Online entrepreneurial alliances

Posted: April 28, 2016

Online entrepreneurial alliances

Boosting alliance creation by aligning entrepreneurs and social media
By Andrew Reinhart Digital Strategist at Mortimer Harvey
Johannesburg – Thursday, 7April 2016

In today’s digital world, social media networks are a vital networking tool for any budding entrepreneur.

It’s not just about having a Facebook page or a LinkedIn profile, but rather about creating and maintaining weak-tie alliances and networks that meet the specific needs of each entrepreneur.

So what is a weak-tie alliance?

Very simply, it’s the interpersonal ‘bridge’ that exists between social networks and the individuals within them. The strength of the tie is dependent on factors such as time invested, emotional intensity and intimacy involved, and how well the parties complement one another. As an example, family members or friends usually share a strong tie, whereas acquaintances have a weak tie.

What kinds of alliances can be formed?

We can group alliances into four main groups, however, it’s likely that an entrepreneur will make use of a combination of these to meet his or her strategic objectives.

Economic alliances

Economic alliances share cost and risk among all involved parties. By pooling resources they can reduce and diversify risk to everyone’s benefit, while taking advantage of the resultant economies of scale and co-specialisation. An example would be the Google and Luxottica alliance. Google has become synonymous with innovative technologies and the same can be said about Luxottica and fashion. This partnership was built on co-specialising in the production of an attractive pair of Google glasses that can be purchased purely for appearance sake, thereby providing Luxottica brands with the ability to showcase its techno-savviness and charge a premium price for its products.

Organisational alliances

This type of alliance is entered into specifically for one or both parties to gain knowledge and skills so as to address and improve operational areas of the business, such as, distribution, performance and management. For example, in the Apple and IBM collaboration, IBM was able to leverage off Apple’s hardware and software integration, and Apple was able to take advantage of IBM’s big data analytics, industry sales consultants and software developers to help Apple penetrate the global corporate enterprise market.

Strategic alliances

These alliances offer a number of advantages, including the ability to expand into new businesses, gain access to new technology, benefit from research and development, and reduce competitive risk. The Spotify and Uber partnership created exclusivity for Uber by allowing them to provide their customers with their own playlists every time they got into an Uber vehicle. It presented added incentives to Spotify users to upgrade to the premium level, and differentiated Spotify’s products from those of other mainstream streaming companies.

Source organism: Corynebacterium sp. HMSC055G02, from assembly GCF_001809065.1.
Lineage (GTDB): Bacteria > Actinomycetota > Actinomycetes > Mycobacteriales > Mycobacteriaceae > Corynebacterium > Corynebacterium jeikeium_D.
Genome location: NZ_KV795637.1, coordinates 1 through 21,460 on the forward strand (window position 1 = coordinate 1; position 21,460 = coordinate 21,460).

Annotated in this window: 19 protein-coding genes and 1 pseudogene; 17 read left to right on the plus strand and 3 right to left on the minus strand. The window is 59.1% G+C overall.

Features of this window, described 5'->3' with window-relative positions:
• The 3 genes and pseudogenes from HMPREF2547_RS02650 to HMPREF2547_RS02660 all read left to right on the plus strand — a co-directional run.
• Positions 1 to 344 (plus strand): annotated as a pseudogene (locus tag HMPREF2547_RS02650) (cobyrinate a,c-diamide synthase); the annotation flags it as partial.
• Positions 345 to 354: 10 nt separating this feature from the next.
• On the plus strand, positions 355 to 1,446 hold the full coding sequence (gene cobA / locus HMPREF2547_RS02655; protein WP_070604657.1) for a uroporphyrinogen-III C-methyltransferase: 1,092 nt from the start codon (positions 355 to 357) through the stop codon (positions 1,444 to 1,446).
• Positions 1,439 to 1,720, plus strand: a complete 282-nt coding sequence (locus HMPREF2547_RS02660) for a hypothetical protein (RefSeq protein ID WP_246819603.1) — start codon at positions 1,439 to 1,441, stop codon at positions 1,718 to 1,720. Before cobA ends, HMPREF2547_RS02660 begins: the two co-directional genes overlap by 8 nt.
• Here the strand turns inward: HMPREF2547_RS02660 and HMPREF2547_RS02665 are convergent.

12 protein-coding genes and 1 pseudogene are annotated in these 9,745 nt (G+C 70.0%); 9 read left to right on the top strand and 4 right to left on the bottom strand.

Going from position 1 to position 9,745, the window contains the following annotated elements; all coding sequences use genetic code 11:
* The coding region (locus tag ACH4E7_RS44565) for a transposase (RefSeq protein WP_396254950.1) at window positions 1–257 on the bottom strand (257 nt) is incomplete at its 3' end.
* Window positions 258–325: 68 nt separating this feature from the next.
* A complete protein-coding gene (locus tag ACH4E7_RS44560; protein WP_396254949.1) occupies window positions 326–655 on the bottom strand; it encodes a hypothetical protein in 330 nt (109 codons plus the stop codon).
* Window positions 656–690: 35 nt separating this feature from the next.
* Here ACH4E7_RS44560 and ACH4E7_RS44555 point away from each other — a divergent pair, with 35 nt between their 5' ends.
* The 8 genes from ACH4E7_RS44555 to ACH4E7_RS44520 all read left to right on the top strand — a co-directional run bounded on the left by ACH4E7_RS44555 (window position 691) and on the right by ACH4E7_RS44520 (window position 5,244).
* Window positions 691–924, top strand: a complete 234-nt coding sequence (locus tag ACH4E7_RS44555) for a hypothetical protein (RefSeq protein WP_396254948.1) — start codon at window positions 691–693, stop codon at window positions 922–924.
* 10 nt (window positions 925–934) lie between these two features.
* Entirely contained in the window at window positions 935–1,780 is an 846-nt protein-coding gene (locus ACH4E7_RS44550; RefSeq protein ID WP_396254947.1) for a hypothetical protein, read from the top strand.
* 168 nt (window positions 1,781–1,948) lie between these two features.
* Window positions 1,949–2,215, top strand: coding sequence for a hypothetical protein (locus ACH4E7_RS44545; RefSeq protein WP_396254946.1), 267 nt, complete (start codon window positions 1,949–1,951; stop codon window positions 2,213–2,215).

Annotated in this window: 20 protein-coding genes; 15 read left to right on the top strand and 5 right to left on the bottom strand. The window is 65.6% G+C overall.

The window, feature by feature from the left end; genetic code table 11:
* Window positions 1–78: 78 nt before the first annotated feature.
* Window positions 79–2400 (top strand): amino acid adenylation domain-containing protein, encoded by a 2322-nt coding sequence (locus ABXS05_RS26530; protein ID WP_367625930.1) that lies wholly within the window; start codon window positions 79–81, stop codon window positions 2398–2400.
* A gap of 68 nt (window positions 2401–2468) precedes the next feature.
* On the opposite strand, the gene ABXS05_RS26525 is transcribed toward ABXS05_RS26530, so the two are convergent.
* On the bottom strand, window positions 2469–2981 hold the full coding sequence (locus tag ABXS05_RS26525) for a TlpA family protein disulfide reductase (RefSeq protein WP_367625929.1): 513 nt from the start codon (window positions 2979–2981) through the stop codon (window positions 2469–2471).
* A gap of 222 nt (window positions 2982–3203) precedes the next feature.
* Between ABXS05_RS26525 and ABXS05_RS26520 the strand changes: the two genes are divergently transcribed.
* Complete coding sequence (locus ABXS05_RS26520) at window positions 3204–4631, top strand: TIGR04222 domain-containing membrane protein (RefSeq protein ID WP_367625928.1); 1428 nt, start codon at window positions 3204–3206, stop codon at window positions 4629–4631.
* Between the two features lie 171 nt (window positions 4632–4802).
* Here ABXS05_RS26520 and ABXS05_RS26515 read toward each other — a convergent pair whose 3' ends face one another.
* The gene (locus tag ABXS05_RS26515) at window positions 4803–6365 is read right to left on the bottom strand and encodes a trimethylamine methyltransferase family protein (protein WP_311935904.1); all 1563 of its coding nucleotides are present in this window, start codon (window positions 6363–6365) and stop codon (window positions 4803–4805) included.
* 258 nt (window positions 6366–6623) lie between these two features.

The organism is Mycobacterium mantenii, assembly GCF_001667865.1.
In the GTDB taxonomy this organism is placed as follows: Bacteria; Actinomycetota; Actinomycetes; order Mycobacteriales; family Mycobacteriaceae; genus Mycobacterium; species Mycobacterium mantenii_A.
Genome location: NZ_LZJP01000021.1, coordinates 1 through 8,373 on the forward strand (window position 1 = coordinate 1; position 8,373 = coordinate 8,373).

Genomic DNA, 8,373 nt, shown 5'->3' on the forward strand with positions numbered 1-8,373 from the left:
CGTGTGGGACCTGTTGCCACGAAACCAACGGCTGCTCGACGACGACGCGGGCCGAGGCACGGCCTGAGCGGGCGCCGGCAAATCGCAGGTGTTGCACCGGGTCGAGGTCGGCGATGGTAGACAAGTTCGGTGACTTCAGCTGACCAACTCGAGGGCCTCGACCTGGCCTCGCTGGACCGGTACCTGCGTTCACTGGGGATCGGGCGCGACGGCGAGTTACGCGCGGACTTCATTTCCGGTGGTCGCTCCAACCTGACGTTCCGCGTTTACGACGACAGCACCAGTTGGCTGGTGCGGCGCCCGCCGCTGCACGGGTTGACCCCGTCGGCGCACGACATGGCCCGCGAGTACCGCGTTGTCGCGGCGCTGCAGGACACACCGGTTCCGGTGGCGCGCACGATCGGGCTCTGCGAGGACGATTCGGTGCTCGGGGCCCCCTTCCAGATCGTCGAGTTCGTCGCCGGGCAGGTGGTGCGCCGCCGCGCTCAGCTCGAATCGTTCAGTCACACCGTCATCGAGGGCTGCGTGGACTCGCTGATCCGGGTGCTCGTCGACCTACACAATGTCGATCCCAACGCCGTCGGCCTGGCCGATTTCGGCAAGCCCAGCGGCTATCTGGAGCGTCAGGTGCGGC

Political alliances

Political alliances allow for the bypassing of legal and regulatory barriers and the development of market or technical standards. The Volvo and Dongfeng Motor Group alliance made Volvo the world’s largest heavy-duty truck manufacturer, and it also assisted it to take advantage of Dongfeng’s access to the Chinese market. This allowed Volvo to circumvent political and legal barriers that could probably have delayed operations for months or even years.

So, why isn’t contact being made?

Forging an alliance is a key strategy to consider for any business or entrepreneur that aspires to be bigger and better. And social media has become an acceptable way to meet and communicate with people. Therefore, it would make sense for social media to be a major contributor to alliance-creation. But it doesn’t seem to be working out that way.

There are several possible factors that could be influencing this, the first of which is trust. Entrepreneurs tend to favour using social media to maintain weak ties, rather than to create them. In other words, they’ll use social media to keep in touch with someone they’ve already met elsewhere, rather than to meet people. The reason for this could be that people are understandably hesitant to trust someone they’ve met on social media, recognising that their ability to really ‘know’ them is limited.

Another influencing factor is education. People are generally just not adequately informed about social media best practices and its enormous potential (both positive and negative) to shape their fledgling business.

Grab those reigns

For profitable alliance-creation between entrepreneurs and social media platforms to increase and flourish, entrepreneurs, business owners and anyone involved in business activities need to be educated – about which social media platforms are best suited to their business, about how to make best use of those social media platforms, and about the tremendous impact that social media can have on their business and how to harness it. Educational institutions (schools, universities and colleges) could undertake this task for both students and adults, but the logical choice to provide this service would be the social media platforms themselves. They’re obviously familiar with the best practices for their platforms, they’re in the unique position of being able to access all of the users on their sites easily and, most importantly, their incentive would be the expansion of their user base, through acquisition of new online entrepreneurs as well as their customers.

END

For further information, please contact:

Jacques Verster at Mortimer Harvey
Tel: +27 (0)11 996 2833
Cell: +27 (0)83 276 9009
Email: jacques@mortimerharvey.com